Maintenance expenses for public utility facilities (power plants, water plants, and garbage disposal services) will increase as they age. The maximum output of facilities also decreases as they get older. The rate at which facilities age is dependent on the percentage of its capacity being used and the level of funding being given to it.
Although a 3D engine is used, the camera in SimCity 4 is restricted to a fixed trimetric orthographic projection for performance reasons. Additionally, a simulated city can now be seen at nighttime as well as during daytime. The time of the day does not affect the gameplay, other than the traffic in the city.
New landmarks, including Rockefeller Center, the Brandenburg Gate, and Stonehenge were made available online. Later, landmarks were primarily used to demonstrate the capability of Gmax and the Building Architect Tool (BAT) around the time of the BAT's release.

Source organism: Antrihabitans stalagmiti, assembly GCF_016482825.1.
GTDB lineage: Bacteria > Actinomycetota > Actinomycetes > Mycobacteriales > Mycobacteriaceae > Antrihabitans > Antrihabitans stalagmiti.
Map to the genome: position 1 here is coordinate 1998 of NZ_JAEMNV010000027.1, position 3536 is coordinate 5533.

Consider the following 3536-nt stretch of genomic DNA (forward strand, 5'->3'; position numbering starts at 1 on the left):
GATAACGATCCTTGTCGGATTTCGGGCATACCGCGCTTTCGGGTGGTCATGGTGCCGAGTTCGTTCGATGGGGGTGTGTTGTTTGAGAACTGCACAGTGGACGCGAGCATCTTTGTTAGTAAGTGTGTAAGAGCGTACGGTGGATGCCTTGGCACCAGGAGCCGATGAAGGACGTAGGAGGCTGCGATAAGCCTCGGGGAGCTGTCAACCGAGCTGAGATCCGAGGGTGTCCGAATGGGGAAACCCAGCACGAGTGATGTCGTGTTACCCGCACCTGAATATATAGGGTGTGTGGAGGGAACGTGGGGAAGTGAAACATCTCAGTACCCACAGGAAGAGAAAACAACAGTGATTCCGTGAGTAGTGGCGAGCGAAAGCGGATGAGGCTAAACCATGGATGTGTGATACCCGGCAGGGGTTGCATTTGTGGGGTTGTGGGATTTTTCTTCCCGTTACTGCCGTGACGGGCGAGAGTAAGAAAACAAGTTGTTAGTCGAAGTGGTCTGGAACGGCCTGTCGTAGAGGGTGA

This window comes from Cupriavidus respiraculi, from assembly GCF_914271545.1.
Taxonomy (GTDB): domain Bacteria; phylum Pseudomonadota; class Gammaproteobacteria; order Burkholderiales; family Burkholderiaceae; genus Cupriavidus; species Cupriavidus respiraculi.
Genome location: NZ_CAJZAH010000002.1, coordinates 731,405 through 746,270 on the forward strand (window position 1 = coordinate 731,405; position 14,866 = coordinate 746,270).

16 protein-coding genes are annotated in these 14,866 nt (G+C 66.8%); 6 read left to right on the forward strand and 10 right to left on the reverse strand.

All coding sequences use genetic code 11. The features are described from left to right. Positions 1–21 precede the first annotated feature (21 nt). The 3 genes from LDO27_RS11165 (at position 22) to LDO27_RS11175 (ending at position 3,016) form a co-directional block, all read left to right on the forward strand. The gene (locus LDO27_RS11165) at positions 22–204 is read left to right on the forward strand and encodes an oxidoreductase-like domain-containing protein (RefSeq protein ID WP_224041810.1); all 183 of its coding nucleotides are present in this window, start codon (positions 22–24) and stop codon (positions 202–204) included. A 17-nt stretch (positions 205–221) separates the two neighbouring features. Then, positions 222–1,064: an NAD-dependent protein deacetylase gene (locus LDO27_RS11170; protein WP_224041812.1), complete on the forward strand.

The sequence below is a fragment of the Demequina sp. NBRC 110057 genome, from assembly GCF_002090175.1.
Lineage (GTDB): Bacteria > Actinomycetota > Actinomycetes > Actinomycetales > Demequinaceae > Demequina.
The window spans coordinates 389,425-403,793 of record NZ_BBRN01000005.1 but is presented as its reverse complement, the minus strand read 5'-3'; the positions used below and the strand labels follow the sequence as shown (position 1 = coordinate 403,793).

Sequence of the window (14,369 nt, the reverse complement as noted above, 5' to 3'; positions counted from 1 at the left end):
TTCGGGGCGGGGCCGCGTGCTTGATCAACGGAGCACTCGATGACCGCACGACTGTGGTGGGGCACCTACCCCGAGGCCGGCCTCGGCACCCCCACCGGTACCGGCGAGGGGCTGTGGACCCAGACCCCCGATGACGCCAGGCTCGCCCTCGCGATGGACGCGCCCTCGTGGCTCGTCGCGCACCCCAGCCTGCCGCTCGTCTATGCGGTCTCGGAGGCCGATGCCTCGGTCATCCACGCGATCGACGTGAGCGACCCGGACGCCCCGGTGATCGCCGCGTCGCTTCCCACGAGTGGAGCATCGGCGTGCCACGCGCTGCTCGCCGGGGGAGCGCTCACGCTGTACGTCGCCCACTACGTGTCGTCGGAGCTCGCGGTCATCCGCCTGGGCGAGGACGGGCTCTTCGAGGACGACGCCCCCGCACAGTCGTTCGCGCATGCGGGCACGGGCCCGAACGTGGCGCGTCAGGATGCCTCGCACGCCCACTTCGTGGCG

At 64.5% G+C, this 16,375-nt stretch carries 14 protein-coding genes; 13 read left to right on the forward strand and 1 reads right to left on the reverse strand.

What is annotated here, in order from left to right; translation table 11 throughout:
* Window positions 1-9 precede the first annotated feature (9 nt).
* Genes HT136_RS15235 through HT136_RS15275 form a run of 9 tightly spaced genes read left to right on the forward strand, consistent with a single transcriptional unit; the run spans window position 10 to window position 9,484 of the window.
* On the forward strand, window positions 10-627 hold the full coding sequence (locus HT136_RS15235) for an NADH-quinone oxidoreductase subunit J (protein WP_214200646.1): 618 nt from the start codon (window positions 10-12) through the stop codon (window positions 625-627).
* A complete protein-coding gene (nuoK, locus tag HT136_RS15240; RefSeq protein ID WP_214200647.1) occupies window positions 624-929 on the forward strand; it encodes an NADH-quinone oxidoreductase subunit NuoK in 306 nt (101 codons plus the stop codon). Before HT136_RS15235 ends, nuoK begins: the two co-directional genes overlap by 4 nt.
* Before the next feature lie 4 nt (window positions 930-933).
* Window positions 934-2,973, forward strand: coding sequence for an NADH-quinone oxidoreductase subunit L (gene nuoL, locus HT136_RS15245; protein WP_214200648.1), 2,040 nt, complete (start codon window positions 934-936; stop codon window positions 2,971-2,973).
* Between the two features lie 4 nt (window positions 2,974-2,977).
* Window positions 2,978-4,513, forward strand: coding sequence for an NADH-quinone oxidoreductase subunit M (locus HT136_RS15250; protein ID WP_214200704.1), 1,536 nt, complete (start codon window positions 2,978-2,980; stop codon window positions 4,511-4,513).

The Building Architect Tool (BAT) is a suite of tools developed for producing custom buildings. The suite consists of three applications: The Building Architect game pack for Gmax, which enabled users to render Gmax models into SimCity 4 sprites or props to be imported into the LE; an updated version of the LE; and the standalone Plug-in Manager, which enables users to modify simulation properties for new lots. Several modified versions have been released that have, in effect, served as bug fixes for various problems that had not been discovered before the initial release. First released on February 2004, it enabled the modding community to produce custom buildings and props for SC4. SimCity 4's Building Architect Tool is similar in function to SimCity 3000's Building Architect Tool and SimCity 2000's Urban Renewal Kit; however, previous programs of this kind were created from scratch by Maxis and used completely different interfaces. The SC4 BAT required a third party application (Gmax) to function, and was never bundled with SC4's or the Rush Hour expansion pack, as SimCity 3000 Unlimited had with its own BAT.